Notes from community call - 26 September 2019
This community call focused on archival criteria in the Standard for Public Code, thanks to pull request 263 to the Standard.
On the call:
- Eric Herman
- Stefano Zacchiroli
- Jan Ainali
- Elena Findley-de Regt (joined late)
Questions prepared by the Foundation
Testing restore is a cost - what is the testing of the restore requirement that conjoins an archival requirement?
Archival for the purpose of system restoration strongly implies a restore test - but archival for other purposes may not?
What are are we suggesting codebases must archive and for what purpose - and which organizations have these requirements/needs/desires/whatever?
It was agreed that:
- this framing made sense
- the intent of the pull request on archival was not to imply full cross-system point-in-time restore capabilities
- the current users of Software Heritage’s service are capturing source history for archival purposes, but not all related data
The Internet Archive was mentioned as one way to capture some additional assets (for example wikis or project web sites).
Archival for other purposes probably involves archiving other artifacts, for example state of Kanban boards or open issues and bugs. Software Heritage doesn’t capture everything, for example issues aren’t captured.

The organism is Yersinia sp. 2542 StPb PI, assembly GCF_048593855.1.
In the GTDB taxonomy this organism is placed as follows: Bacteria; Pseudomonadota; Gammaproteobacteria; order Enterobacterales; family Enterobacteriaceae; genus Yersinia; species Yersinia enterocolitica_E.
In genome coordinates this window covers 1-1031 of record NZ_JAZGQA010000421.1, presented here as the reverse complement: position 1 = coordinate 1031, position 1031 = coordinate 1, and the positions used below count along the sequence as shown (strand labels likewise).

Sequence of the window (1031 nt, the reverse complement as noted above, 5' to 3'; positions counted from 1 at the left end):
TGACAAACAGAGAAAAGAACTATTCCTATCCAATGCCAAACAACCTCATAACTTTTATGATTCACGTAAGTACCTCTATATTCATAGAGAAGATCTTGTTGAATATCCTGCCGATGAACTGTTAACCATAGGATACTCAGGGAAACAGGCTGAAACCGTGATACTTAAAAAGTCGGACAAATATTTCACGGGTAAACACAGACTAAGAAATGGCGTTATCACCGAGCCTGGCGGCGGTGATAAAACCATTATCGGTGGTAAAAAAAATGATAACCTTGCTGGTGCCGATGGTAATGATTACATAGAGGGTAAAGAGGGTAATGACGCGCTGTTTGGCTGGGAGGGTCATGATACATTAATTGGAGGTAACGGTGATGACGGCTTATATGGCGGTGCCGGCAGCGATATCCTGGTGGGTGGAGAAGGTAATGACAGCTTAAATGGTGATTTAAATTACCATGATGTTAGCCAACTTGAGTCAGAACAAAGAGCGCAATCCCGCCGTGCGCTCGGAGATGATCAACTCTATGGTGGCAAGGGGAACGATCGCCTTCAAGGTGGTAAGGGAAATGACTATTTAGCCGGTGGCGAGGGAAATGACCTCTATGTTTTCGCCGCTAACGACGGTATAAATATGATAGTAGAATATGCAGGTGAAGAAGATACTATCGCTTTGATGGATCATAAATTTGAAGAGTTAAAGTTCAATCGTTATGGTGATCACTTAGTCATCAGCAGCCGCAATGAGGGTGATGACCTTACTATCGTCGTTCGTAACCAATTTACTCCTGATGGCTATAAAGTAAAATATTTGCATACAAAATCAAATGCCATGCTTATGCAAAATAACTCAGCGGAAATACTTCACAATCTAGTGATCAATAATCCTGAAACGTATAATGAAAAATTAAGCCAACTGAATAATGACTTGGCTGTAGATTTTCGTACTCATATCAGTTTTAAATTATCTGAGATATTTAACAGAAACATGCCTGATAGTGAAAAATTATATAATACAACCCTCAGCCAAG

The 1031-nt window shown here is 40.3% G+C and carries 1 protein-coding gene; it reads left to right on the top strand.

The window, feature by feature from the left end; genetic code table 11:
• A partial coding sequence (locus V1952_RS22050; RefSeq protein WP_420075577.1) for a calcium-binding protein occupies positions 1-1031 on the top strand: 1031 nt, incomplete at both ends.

The Standard should consider mentioning archiving all things that are needed to support the development process, and not just the version control system.
There was a discussion whether MAY or SHOULD was to be used in the Standard and it was noted that SHOULD in the Standard is a strong should, “you should unless you have exceptional circumstances”.
It was also agreed that performing a restore test after every single commit might be too expensive, but it might also depend on what services are actually available.
Separately, it was clarified that in the Standard, policymakers is not to be understood as lawmakers. Policymakers decide on policy, not on law. Law is made by an elected body; policy decisions might be made by the mayor or even a CTO of a city. So there is a difference here.
Stefano offered to help draft text in the future if clear input was given from the Foundation, but also made it clear that he had little time to take the lead and push things forward.
Jan thanked Stefano for the offer and all input so far. He promised that the Foundation would take the lead and also ask for Stefano’s review when the next version of the text was ready for the Standard.